Low Sperm Count?

One reason why a couple decides to go to an IVF clinic is when the male is tested to have very low sperm count — either severe oligozoospermia or azoospermia. The IVF process includes the ICSI procedure which helps inject a ‘strong’ and ‘good looking’ sperm into an unfertilized egg. We still don’t know enough about how this intervention is different from the competitive process of fertilization that happen in a natural conception. But many dads-to-be would also want to assist the process by using natural means to improve reproductive function.

How do we know?

What actually happens is that the male provides a sample of his semen, which then undergoes a “semen analysis”. The results of the semen analysis can be that he has normozoospermia (normal count, strength and shape) or some or all of the below:

  1. oligozoospermia: this means that the concentration of sperm is not within ‘normal’ levels, and is called ‘low sperm count’ by some.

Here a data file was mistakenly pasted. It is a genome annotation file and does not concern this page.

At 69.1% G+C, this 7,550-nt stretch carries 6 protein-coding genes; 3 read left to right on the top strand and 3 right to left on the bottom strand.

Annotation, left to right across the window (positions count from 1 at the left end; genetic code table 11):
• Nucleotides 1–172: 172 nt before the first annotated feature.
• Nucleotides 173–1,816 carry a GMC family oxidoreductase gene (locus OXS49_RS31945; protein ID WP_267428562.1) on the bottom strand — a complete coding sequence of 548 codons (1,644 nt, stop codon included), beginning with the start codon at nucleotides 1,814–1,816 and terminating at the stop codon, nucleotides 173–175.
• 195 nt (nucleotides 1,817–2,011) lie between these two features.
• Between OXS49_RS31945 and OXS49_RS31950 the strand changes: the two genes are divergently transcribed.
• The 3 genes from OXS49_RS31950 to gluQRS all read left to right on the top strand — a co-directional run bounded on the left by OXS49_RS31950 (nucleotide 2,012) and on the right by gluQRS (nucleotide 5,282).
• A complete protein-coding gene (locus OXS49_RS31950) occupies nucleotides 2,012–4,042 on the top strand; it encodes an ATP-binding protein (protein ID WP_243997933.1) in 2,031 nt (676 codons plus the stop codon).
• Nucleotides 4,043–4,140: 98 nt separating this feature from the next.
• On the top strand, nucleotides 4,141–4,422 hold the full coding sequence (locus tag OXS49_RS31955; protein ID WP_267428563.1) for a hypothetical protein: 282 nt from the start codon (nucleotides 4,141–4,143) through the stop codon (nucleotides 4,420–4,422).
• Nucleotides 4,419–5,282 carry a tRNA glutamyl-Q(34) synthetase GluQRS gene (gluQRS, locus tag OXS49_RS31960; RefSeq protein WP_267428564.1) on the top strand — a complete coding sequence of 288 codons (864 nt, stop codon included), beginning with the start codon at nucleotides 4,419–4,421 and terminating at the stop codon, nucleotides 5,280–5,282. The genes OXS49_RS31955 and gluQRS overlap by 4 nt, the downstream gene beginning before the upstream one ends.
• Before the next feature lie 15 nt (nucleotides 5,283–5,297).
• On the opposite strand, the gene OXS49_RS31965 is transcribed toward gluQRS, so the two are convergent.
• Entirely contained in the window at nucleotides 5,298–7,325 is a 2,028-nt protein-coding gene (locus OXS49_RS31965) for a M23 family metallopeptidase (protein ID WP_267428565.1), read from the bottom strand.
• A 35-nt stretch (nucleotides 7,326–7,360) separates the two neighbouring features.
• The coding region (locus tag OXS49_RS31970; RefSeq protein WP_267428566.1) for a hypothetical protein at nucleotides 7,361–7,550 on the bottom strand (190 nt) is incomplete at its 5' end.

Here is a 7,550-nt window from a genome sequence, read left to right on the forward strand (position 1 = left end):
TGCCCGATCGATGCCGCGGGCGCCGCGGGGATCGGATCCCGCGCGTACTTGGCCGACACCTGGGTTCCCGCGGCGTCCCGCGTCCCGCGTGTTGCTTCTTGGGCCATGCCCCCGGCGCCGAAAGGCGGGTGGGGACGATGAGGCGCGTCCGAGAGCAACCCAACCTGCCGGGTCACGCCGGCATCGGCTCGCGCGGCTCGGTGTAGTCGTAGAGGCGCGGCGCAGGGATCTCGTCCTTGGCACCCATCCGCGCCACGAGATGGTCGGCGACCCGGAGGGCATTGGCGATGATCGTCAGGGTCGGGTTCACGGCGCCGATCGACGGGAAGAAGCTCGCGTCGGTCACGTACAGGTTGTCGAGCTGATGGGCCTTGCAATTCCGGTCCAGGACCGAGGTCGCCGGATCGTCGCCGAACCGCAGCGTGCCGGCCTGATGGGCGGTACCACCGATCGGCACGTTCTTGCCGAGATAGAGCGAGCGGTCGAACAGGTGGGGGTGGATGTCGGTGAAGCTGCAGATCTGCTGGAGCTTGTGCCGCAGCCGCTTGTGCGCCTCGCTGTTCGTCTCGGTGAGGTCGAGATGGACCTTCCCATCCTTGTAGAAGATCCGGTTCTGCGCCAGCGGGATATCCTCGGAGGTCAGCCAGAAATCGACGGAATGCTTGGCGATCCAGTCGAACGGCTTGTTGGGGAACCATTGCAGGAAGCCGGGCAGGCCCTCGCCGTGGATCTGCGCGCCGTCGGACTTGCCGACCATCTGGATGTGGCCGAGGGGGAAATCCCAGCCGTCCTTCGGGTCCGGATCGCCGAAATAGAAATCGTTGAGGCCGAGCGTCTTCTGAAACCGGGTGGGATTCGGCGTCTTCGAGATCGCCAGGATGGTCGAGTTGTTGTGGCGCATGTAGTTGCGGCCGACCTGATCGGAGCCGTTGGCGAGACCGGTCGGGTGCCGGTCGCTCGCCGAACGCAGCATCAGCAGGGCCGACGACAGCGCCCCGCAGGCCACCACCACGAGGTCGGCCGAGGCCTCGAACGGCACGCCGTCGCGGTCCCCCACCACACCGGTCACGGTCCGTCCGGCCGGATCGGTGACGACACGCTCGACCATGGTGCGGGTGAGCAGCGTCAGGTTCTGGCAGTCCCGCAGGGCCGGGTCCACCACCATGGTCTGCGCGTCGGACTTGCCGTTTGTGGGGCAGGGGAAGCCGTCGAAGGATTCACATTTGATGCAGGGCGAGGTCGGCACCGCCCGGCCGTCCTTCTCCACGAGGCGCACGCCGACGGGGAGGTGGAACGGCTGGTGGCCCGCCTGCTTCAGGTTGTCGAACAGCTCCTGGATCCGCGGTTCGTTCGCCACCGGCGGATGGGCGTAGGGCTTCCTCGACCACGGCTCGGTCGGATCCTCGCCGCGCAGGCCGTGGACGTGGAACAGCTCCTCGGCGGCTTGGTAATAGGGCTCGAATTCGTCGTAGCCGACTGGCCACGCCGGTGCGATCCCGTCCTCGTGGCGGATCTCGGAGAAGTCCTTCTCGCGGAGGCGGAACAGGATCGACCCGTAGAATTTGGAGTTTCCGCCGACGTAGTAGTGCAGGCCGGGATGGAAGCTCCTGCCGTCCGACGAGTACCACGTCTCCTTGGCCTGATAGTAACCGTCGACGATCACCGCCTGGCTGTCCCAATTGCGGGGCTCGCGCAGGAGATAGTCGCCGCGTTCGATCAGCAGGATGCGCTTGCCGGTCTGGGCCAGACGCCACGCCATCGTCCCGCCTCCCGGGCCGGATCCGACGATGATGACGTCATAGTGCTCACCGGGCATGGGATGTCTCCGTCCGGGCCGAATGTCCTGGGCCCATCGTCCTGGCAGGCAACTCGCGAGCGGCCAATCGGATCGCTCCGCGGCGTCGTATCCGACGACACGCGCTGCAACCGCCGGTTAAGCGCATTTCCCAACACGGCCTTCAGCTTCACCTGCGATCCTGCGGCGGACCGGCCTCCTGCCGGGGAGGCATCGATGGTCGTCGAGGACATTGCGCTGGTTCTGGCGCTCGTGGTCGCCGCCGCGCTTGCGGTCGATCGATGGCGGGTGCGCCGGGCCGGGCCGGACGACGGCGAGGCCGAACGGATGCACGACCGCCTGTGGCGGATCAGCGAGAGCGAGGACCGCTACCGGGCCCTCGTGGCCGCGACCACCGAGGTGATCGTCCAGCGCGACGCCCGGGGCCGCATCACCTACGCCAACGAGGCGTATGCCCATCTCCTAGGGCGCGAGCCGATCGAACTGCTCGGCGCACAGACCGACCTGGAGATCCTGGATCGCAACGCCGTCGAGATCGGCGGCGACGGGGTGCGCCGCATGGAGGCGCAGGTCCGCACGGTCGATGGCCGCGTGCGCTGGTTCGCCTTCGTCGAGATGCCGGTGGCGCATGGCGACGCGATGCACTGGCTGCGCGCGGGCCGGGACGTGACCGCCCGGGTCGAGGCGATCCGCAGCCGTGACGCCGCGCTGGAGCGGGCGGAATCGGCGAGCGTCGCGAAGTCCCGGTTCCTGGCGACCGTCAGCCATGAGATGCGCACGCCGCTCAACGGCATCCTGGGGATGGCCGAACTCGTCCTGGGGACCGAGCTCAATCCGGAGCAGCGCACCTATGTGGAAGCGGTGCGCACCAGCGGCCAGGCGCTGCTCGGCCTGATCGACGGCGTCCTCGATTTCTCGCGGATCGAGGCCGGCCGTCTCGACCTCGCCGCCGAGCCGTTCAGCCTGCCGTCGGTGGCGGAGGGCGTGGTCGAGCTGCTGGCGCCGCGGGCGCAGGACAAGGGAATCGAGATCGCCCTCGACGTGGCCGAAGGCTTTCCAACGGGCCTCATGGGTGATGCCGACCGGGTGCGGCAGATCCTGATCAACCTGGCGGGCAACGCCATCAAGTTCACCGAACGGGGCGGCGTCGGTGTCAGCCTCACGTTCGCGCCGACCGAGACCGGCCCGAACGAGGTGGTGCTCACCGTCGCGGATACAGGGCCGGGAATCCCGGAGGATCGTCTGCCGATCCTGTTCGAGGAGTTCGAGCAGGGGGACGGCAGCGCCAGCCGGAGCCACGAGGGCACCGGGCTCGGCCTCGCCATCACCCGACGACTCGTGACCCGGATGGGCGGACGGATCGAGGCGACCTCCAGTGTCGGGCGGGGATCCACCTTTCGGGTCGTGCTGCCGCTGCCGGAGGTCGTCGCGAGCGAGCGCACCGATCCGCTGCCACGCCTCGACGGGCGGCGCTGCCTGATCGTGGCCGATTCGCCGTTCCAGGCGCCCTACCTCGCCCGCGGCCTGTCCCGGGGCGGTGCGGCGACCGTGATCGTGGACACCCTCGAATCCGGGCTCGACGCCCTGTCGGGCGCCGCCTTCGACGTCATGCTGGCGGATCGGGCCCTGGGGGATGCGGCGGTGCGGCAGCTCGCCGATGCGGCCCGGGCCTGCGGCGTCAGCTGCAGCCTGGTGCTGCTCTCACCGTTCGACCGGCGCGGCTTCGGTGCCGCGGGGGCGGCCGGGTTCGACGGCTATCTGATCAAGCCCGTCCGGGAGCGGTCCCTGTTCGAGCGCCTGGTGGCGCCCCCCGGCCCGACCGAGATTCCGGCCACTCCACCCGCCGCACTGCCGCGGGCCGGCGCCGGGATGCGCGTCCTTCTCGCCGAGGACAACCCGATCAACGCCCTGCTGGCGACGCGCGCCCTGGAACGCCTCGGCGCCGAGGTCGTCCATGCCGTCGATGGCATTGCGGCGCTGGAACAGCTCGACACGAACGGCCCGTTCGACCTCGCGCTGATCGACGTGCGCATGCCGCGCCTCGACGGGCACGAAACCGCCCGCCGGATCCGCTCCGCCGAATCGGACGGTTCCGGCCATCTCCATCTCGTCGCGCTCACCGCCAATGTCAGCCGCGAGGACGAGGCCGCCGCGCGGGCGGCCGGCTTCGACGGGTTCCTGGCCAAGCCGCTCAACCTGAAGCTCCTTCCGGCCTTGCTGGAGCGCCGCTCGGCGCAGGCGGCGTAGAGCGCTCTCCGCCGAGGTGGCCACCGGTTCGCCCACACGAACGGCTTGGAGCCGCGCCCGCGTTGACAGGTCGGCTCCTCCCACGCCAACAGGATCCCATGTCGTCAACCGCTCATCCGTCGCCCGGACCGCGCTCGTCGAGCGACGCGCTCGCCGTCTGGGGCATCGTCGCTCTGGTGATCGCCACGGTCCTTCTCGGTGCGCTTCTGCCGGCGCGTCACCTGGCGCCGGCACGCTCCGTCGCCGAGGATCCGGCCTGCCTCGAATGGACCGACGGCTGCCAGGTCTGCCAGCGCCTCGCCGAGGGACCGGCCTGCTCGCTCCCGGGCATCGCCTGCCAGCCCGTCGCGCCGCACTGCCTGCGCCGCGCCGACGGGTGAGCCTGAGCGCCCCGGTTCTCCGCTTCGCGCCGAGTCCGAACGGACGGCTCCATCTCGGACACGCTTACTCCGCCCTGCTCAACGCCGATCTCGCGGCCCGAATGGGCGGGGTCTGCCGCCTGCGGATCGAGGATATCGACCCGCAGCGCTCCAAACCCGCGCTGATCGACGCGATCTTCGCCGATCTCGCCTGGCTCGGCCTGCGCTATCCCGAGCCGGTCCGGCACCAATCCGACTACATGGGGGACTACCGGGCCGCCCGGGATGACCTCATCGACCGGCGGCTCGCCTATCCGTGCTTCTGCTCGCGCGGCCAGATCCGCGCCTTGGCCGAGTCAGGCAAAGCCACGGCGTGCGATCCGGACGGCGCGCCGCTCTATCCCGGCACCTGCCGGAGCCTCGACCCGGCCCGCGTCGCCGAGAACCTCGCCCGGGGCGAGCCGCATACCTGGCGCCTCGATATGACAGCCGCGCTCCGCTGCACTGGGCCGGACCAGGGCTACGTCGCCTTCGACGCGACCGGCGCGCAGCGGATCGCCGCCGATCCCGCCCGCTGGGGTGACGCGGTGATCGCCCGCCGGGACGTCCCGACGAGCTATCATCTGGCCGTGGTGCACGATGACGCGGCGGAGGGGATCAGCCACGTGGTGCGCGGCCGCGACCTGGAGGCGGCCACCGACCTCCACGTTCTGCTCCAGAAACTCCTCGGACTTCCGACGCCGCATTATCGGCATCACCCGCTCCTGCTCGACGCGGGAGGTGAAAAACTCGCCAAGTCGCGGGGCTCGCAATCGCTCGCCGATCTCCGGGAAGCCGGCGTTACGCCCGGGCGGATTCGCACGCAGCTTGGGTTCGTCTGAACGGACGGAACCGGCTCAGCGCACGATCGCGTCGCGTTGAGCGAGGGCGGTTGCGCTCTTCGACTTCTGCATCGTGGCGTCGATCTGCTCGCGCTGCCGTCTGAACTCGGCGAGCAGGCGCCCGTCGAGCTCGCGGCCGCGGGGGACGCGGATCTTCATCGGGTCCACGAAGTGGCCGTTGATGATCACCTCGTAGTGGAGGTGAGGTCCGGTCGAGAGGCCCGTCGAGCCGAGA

2. asthenozoospermia: this mean that not enough sperm are swimming with enough strength, and can be called ‘weak’ sperm.
  3. teratozoospermia: this means that that is a high proportion of sperm that are mutated.

You may also test for DNA Fragmentation. The DFI or DNA fragmentation index will tell you the percentage of sperm cells containing damaged DNA.

All these tests tell you that perhaps you may want to do something to enhance your reproductive function as a guy if you and your wife want to conceive a healthy and happy baby.

What can you do to make that happen?

Posted by Soma Clinic

Informational content on this website was created by Soma Clinic, which provides natural and hands-on support for women going through IVF cycles, as well as other related therapies for women's reproductive health.